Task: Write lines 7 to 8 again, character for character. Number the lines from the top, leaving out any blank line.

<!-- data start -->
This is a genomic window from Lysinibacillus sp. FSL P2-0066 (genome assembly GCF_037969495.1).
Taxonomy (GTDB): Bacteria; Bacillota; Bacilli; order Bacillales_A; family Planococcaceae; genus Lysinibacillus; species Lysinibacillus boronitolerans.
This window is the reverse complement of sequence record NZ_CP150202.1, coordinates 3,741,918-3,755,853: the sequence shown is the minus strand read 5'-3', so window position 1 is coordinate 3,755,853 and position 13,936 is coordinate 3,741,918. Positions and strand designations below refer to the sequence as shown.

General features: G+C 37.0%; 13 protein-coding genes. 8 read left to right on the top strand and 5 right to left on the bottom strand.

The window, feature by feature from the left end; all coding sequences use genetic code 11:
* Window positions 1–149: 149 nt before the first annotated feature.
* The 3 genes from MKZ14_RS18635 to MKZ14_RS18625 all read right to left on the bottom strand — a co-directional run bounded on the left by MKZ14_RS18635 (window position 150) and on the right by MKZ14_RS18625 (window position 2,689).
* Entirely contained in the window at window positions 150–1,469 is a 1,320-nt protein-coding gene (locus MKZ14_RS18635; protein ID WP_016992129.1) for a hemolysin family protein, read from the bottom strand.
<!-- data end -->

* The 3 genes from MKZ14_RS18635 to MKZ14_RS18625 all read right to left on the bottom strand — a co-directional run bounded on the left by MKZ14_RS18635 (window position 150) and on the right by MKZ14_RS18625 (window position 2,689).
* Entirely contained in the window at window positions 150–1,469 is a 1,320-nt protein-coding gene (locus MKZ14_RS18635; protein ID WP_016992129.1) for a hemolysin family protein, read from the bottom strand.